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abracadabra

[ab-ruh-kuh-dab-ruh]
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noun
  1. a mystical word or expression used in incantations, on amulets, etc., as a magical means of warding off misfortune, harm, or illness.
  2. any charm or incantation using nonsensical or supposedly magical words.
  3. meaningless talk; gibberish; nonsense.
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Origin of abracadabra

1690–1700; < Late Latin, probably < Late Greek, perhaps reflecting recitation of the initial letters of the alphabet; cf. abecedary
Dictionary.com Unabridged Based on the Random House Unabridged Dictionary, © Random House, Inc. 2018

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British Dictionary definitions for abracadabra

abracadabra

interjection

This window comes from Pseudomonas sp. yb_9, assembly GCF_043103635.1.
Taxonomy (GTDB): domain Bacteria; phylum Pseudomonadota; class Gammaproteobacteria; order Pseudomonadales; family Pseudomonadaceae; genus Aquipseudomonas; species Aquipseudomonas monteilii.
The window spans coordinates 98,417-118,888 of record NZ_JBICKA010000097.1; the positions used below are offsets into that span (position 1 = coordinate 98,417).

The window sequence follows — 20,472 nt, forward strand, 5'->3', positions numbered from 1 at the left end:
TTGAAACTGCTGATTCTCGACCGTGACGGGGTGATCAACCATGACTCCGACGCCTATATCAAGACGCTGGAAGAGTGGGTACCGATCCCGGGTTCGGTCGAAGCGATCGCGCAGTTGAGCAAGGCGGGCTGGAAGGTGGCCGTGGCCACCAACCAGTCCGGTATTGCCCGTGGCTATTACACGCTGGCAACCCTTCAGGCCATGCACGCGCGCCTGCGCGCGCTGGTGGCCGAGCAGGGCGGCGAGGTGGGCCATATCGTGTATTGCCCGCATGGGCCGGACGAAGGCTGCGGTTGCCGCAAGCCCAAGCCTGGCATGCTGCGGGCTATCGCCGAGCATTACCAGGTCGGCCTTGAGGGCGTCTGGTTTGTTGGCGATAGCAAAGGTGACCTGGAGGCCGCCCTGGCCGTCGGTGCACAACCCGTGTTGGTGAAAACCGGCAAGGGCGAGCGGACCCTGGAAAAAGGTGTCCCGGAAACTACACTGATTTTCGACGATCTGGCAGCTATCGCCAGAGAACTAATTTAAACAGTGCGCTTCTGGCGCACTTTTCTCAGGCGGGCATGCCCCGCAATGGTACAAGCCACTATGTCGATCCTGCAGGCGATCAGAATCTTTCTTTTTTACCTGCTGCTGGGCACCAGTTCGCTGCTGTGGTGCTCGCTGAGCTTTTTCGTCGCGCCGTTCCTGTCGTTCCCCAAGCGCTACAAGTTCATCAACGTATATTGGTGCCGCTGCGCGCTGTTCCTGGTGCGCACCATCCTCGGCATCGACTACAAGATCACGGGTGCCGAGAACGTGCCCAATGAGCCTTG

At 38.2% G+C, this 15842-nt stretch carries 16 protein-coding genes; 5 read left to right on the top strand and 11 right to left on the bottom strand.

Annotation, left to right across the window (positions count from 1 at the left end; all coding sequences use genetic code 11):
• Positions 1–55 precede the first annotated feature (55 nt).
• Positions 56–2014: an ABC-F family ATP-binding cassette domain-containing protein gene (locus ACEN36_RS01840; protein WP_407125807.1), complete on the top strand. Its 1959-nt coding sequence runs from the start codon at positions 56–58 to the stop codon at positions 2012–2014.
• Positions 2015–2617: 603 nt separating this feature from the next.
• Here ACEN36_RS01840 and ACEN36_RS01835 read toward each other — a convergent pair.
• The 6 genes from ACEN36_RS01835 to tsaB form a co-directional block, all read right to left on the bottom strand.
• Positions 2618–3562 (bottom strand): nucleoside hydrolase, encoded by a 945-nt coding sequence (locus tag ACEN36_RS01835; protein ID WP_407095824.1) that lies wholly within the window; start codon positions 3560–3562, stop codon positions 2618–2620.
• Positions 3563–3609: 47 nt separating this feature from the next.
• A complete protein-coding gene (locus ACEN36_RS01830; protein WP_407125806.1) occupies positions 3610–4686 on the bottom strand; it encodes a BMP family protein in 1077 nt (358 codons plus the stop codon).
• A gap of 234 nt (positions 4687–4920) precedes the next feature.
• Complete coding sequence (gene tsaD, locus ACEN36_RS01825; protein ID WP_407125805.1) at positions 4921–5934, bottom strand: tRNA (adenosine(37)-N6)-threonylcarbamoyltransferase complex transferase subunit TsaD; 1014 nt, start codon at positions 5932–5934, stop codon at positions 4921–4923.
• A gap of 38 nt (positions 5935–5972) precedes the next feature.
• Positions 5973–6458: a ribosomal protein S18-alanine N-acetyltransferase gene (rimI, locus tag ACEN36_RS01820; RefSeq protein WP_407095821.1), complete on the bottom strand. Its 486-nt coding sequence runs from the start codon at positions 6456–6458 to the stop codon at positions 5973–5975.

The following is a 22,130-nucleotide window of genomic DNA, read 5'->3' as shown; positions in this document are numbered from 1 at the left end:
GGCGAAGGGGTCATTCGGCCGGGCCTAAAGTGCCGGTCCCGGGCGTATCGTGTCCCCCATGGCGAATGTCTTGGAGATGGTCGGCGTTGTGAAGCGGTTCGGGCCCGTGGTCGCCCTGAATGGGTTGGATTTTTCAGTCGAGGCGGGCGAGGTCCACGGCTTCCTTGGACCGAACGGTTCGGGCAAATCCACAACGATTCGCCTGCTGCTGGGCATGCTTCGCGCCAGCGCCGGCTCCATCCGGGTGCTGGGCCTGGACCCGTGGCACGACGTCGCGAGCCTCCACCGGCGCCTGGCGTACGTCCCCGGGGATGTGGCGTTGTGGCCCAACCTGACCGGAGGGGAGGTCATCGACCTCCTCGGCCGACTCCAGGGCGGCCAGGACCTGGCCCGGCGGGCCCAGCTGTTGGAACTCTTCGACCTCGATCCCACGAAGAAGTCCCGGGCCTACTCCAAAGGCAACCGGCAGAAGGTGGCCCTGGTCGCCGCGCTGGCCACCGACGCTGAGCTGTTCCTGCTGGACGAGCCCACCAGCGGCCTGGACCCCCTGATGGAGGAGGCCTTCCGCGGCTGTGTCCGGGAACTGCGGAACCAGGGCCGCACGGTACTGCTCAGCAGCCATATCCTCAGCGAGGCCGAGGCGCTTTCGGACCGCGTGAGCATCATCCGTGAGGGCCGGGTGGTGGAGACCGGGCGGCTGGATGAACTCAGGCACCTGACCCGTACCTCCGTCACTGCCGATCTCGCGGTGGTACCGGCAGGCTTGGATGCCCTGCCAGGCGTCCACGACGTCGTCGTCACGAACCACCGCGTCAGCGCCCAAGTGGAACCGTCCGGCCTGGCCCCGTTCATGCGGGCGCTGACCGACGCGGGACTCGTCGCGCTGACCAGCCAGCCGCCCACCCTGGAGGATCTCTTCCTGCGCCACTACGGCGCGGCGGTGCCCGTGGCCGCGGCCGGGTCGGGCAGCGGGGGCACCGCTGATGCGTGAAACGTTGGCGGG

1. a spoken formula, used esp by conjurors
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noun
  1. a word used in incantations, etc, considered to possess magic powers
  2. gibberish; nonsense
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Word Origin

C17: from Latin: magical word used in certain Gnostic writings, perhaps related to Greek Abraxas; see abraxas
Collins English Dictionary - Complete & Unabridged 2012 Digital Edition © William Collins Sons & Co. Ltd. 1979, 1986 © HarperCollins Publishers 1998, 2000, 2003, 2005, 2006, 2007, 2009, 2012

Word Origin and History for abracadabra

magical formula, 1690s, from Latin (Q. Severus Sammonicus, 2c.), from Late Greek Abraxas, cabalistic or gnostic name for the supreme god, and thus a word of power. It was written out in a triangle shape and worn around the neck to ward off sickness, etc. Another magical word, from a mid-15c. writing, was ananizapta.

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Online Etymology Dictionary, © 2010 Douglas Harper